ANOTHER LIFE THE TALLEST PLANTS in the tunnel just now are the thicket of broad beans (var Aquadulce) sown last autumn. Fired up by pelleted chicken manure and an early blast of sun, their whorls of bold black, white and pink flowers are swaying shoulder high, while the first pods are swelling from their shrivelled predecessors lower down the stems. I’ve never had such a promising crop – nor learned so much about one plant and its wildlife.
The beauty of a polytunnel is getting to sit down in the warm and watch things. There’s the robin, when it trusts me, and soon the odd butterfly, but when the beans began to flower I was looking out for bumblebees.
Broad beans will fertilise themselves: the night before the flowers open, the anthers inside are already shedding pollen that can reach the stigma. But a proper, cross-pollinating job between plants needs the forcible entrance of a hairy, nectar-thirsty bumblebee. There are tests to show that plants caged with bees produce longer pods with more and heavier beans than plants caged without bees.
The queen bumblebees of early spring have considerable aerial presence. I welcomed the first through the open tunnel door in early March, making – what else? – a beeline for the first clusters of bean flowers. But hey! This was no good. Instead of entering the open blossoms it perched at the back of their bells and bit through the petals to suck up the nectar within.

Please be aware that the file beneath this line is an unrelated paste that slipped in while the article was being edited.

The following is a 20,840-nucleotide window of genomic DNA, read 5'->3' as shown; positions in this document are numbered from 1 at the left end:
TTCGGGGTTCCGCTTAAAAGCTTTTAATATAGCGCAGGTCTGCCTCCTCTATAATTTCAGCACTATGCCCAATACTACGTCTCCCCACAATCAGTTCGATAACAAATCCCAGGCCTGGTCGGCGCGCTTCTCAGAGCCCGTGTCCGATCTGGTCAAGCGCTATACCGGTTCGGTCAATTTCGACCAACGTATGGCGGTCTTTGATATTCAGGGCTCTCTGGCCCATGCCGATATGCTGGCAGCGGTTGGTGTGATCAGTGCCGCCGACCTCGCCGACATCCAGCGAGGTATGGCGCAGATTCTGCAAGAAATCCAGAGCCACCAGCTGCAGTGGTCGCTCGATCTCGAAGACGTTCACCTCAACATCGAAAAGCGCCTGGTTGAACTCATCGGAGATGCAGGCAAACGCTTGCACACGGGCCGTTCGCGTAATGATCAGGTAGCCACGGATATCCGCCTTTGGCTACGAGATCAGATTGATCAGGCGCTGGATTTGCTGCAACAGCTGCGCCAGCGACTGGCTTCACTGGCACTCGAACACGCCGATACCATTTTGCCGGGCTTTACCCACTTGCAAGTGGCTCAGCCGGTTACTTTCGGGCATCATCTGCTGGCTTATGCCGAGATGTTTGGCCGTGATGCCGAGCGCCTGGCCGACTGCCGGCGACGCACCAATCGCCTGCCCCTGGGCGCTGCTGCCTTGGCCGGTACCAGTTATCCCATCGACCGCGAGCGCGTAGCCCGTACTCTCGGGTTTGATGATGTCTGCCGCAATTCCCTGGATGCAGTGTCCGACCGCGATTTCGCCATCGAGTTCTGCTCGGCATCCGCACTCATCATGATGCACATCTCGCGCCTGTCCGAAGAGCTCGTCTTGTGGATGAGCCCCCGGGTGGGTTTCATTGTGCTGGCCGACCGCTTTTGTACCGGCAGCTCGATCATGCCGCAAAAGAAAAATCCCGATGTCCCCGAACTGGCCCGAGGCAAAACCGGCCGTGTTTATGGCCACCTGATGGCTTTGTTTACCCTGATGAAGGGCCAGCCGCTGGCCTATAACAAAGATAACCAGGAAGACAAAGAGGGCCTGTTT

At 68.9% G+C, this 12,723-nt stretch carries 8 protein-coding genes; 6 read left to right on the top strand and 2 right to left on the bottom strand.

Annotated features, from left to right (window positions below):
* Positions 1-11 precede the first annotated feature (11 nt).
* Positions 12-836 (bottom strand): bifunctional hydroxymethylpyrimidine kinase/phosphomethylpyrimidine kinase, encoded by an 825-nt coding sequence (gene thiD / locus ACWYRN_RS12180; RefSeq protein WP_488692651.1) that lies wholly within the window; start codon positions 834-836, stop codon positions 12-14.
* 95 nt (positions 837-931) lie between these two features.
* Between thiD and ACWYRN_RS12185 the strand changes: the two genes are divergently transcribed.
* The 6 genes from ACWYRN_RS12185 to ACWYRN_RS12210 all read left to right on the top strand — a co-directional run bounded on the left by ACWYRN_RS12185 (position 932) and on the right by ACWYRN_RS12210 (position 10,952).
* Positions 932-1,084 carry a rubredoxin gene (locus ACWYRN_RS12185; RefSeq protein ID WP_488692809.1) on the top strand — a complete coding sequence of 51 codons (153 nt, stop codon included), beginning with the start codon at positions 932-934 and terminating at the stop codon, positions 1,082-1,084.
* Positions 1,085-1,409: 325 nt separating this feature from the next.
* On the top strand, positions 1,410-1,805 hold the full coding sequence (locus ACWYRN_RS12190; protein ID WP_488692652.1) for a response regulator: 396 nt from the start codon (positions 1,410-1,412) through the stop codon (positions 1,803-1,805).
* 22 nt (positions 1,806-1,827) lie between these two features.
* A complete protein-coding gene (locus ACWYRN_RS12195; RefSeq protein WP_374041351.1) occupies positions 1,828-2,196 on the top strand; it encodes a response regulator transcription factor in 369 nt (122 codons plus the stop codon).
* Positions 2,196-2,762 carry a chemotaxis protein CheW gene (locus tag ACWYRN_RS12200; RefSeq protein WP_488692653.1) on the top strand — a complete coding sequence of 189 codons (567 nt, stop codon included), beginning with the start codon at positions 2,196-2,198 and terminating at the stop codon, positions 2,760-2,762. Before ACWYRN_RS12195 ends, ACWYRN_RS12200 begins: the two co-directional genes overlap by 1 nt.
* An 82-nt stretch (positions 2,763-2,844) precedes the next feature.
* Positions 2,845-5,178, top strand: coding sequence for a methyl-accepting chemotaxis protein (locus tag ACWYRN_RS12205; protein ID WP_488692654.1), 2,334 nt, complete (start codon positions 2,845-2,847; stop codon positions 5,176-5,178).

To regular bean-watchers, this is old news. There are bumblebees with short tongues and others with long ones. The white-tailed Bombus lucorum and the even bigger Bombus terrestris are both short-tongued. Unable to reach the nectar from the front, they are notorious nectar-robbers around the back, not only with beans but also with honeysuckle, comfrey and other flowers.
This can leave the common garden bumblebee, Bombus hortorum, unfurling its long tongue into more and more flowers, which could actually be good for bean- making. As bee visitors built up among my beans, I was cheering on the ones that chose the flowers’ front door.
Next came the great ant mystery. Veterans of this column may remember that the ants in my tunnel are not welcome. They are testy wood ants, quick to spray acid on my skin and raising big, allergic bumps that itch for days. I am trying to control them with various sinister means, but there they were, mooching around the higher reaches of my beans.
A particular insect pest of broad beans, familiar to many gardeners, is infestation by black aphids, or “blackfly”, multiplying explosively and sucking the sap of the growing shoots. In a phenomenon found worldwide, ants feed on the sugary liquid – “honeydew” – that exudes from bums of aphids, green or black. Finding this an excellent food, the ants look after the aphids, farming them like cattle, moving them around on plants and protecting them from predators. EO Wilson, world expert on ant society, sees this as an evolutionary arrangement, beneficial to both insects.